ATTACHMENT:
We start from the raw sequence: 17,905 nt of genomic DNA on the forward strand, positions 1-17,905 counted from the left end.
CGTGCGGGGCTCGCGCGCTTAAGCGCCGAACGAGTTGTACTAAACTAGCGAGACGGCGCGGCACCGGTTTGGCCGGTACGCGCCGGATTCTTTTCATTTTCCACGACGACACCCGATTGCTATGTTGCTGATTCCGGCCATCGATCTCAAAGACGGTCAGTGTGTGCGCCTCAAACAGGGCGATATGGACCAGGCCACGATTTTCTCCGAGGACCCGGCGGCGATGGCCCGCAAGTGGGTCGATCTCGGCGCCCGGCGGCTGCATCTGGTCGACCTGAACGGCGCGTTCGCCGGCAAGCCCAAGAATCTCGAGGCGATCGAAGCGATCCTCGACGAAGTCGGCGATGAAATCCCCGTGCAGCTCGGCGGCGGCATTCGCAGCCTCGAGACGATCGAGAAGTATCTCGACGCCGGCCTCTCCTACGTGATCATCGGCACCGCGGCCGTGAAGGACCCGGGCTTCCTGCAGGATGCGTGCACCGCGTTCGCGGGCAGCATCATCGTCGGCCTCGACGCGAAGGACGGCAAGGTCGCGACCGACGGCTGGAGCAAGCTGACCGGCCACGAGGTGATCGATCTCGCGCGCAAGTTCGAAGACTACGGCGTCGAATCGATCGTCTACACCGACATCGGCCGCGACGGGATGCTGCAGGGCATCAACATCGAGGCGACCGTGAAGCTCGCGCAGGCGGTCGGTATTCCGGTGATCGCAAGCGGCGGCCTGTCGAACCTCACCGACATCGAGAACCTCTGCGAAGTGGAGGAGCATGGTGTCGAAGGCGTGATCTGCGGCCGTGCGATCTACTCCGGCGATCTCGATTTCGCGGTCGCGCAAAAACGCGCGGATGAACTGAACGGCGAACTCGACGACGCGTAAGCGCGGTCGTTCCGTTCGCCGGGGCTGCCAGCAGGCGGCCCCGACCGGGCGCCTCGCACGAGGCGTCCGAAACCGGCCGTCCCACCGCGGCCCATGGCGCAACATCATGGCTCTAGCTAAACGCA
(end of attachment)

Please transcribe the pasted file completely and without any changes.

We start from the raw sequence: 17,905 nt of genomic DNA on the forward strand, positions 1-17,905 counted from the left end.
CGTGCGGGGCTCGCGCGCTTAAGCGCCGAACGAGTTGTACTAAACTAGCGAGACGGCGCGGCACCGGTTTGGCCGGTACGCGCCGGATTCTTTTCATTTTCCACGACGACACCCGATTGCTATGTTGCTGATTCCGGCCATCGATCTCAAAGACGGTCAGTGTGTGCGCCTCAAACAGGGCGATATGGACCAGGCCACGATTTTCTCCGAGGACCCGGCGGCGATGGCCCGCAAGTGGGTCGATCTCGGCGCCCGGCGGCTGCATCTGGTCGACCTGAACGGCGCGTTCGCCGGCAAGCCCAAGAATCTCGAGGCGATCGAAGCGATCCTCGACGAAGTCGGCGATGAAATCCCCGTGCAGCTCGGCGGCGGCATTCGCAGCCTCGAGACGATCGAGAAGTATCTCGACGCCGGCCTCTCCTACGTGATCATCGGCACCGCGGCCGTGAAGGACCCGGGCTTCCTGCAGGATGCGTGCACCGCGTTCGCGGGCAGCATCATCGTCGGCCTCGACGCGAAGGACGGCAAGGTCGCGACCGACGGCTGGAGCAAGCTGACCGGCCACGAGGTGATCGATCTCGCGCGCAAGTTCGAAGACTACGGCGTCGAATCGATCGTCTACACCGACATCGGCCGCGACGGGATGCTGCAGGGCATCAACATCGAGGCGACCGTGAAGCTCGCGCAGGCGGTCGGTATTCCGGTGATCGCAAGCGGCGGCCTGTCGAACCTCACCGACATCGAGAACCTCTGCGAAGTGGAGGAGCATGGTGTCGAAGGCGTGATCTGCGGCCGTGCGATCTACTCCGGCGATCTCGATTTCGCGGTCGCGCAAAAACGCGCGGATGAACTGAACGGCGAACTCGACGACGCGTAAGCGCGGTCGTTCCGTTCGCCGGGGCTGCCAGCAGGCGGCCCCGACCGGGCGCCTCGCACGAGGCGTCCGAAACCGGCCGTCCCACCGCGGCCCATGGCGCAACATCATGGCTCTAGCTAAACGCA